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Rumors of Their Demise Were Clearly Premature

Hotel & Restaurant Technology UPDATE, Spring 1999

The Global Distribution Systems are Reinventing Themselves, Repositioning Themselves as Continued Mainstream Booking Participants.

Yes, I was one of them . . . There was a time when I, too, thought that the Global Distribution Systems were approaching extinction.  I now think otherwise!

With the completion here at Hospitality Technology Consulting of the 5th Annual HEDNA Survey of GDS Hotel Bookings, the GDSs visibility, and importance as reservations channels, is clearer than ever.

Most recent HEDNA survey of GDS Hotel Bookings determined that GDS reservations for hotels increased 12.2 percent in 1998 above 1997 levels, to total 39,828,000 net bookings.  For the sixth consecutive year, GDS bookings experienced double-digit growth, with 1998 bookings virtually double those of just 5 years earlier.

I attribute this growth and vitality to two primary factors.  The first is the still-expanding use of GDSs by travel agents to place hotel reservations, most especially travel agents situated outside of North America.  The second influence in the powerful upward momentum of GDSs is their assumption of new roles as booking engines for many Internet travel sites.  Once thought threatened by the Internet (and possibly in the long run, still so) GDSs have realized an immediate benefit as they gained recognition by Internet travel site developers as both uniquely rich repositories of up-to-the-minute travel data and fast, powerful and reliable reservation processors.  As a result, Amadeus, Galileo, Sabre and Worldspan are taking on increasingly frequent roles as web site booking engines.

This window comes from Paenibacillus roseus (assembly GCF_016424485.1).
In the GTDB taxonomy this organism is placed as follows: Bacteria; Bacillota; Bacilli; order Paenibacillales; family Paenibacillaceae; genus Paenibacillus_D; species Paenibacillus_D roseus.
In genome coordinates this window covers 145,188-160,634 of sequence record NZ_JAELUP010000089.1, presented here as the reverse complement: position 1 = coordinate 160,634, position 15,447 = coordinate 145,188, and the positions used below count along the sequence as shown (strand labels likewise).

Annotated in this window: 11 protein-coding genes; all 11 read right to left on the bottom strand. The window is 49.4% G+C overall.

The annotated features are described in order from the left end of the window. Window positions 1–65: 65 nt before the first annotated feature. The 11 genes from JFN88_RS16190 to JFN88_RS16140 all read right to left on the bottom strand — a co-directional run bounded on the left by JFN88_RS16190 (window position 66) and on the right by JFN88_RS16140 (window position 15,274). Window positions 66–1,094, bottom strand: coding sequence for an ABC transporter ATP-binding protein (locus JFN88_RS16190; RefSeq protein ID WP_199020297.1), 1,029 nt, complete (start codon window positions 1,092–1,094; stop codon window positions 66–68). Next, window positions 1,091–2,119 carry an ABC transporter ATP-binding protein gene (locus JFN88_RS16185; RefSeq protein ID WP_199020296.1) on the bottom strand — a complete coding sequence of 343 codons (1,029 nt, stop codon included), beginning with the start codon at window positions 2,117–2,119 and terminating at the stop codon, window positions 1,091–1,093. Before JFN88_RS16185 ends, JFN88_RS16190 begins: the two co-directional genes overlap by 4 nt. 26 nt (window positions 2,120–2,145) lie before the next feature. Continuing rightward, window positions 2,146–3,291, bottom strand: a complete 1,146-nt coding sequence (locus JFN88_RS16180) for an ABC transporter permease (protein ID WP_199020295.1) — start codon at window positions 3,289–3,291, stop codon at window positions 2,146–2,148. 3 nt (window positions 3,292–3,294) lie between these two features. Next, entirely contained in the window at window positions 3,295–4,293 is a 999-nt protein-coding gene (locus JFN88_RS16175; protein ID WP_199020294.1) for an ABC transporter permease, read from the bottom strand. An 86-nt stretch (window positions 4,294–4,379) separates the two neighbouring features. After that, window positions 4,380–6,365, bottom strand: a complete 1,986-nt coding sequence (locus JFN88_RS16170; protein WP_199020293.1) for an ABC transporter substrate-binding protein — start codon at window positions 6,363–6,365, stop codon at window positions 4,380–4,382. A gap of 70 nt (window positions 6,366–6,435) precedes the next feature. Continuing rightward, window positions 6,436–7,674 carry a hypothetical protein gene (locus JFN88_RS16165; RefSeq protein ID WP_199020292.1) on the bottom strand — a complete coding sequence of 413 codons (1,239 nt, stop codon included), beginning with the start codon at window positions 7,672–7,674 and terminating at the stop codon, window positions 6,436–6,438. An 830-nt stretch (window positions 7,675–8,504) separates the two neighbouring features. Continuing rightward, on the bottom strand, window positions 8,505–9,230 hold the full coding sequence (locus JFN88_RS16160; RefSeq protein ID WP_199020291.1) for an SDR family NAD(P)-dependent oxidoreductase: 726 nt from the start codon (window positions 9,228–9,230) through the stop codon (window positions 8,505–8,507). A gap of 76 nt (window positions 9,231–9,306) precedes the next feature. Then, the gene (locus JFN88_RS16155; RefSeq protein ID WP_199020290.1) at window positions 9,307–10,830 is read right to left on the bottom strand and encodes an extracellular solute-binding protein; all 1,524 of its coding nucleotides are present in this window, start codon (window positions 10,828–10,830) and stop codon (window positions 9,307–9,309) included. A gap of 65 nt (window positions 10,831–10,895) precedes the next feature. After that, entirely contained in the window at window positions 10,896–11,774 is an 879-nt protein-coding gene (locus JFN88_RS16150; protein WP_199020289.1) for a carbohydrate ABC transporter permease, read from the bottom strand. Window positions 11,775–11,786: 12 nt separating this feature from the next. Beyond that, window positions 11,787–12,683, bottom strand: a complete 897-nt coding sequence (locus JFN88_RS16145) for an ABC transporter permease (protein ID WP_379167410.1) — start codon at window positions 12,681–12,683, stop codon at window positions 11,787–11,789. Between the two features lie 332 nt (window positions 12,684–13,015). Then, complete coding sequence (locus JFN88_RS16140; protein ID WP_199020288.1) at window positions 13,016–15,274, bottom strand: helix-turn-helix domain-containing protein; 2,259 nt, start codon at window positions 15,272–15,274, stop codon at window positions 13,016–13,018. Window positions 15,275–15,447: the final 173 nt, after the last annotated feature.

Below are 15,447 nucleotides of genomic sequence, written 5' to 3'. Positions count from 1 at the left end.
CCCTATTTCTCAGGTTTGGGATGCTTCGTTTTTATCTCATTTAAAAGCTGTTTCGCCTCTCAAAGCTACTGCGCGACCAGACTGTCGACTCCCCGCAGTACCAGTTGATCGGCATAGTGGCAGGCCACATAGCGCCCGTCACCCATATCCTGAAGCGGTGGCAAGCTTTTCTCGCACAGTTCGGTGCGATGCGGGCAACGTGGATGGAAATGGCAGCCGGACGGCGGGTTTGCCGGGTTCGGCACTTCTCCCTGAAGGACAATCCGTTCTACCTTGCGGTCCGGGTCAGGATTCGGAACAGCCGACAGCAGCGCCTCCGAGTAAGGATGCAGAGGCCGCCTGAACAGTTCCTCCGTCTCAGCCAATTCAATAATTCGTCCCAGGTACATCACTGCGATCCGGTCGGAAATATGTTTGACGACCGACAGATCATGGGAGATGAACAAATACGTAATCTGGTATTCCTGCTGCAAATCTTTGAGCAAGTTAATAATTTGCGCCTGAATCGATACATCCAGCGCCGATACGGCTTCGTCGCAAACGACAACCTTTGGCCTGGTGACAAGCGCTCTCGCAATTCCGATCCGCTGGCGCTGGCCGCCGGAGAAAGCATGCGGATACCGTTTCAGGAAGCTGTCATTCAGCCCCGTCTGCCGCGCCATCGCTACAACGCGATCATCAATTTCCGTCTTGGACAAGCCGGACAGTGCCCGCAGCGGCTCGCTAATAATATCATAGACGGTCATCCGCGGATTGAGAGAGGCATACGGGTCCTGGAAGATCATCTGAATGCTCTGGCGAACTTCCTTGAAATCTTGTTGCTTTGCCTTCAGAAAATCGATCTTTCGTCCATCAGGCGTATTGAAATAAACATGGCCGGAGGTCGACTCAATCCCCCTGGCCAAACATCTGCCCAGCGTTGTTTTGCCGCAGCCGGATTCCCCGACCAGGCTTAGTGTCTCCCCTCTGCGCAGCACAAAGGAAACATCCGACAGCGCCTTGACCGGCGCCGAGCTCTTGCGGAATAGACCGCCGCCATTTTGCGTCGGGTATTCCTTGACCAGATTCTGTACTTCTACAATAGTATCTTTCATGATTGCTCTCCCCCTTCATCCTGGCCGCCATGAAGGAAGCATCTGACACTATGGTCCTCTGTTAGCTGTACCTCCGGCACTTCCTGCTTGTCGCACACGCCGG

Secondary Factors

Supporting these two primary factors contributing to continue GDS relevance and vigor are a number of additional initiatives undertaken by most, if not all of the systems, to counter the function and performance limitations imposed by their legacy technology and initial designs.  Two I believe most significant are new user interfaces for their travel agents and seamless connectivity.

Each GDS has installed, or is in the process of installing, Windows-style, PC-based user interfaces.  Full color, graphics-capable displays allow faster more efficient information communications to the viewer.  Further their intuitive design shortens the user learning curve by eliminating cryptic displays and the need for arcane booking commands.  Moreover, the capability to instantly access the Internet, via the GDS display, for research or other purposes, heightens the GDS subscription value still further.

Data display shortcomings, which could not be overcome with the new user interface, are being mitigated (at least for the hotel industry), by the introduction and subsequent expansion of seamless connectivity.  Data storage limitations of the GDS data base have been surmounted by retrieving considerably more extensive product descriptions from the hotel company's central reservation system, then instantly displaying that information on the GDS user's screen.  Two or three line descriptions have replaced three letter product codes, such as A1K, to significantly enhance the sales process.

Indeed, a description chaining function as offered by Galileo, for example, allows hoteliers to transmit even longer product descriptions, to fully and enticingly present packages and multifaceted promotions.

Through these and similar innovations the Global Distribution Systems are reinventing themselves, in doing so repositioning themselves as continued mainstream booking participants.

No, GDSs are not dead and will not be soon -- they remain a vital reservation delivery channel for the hotel industry.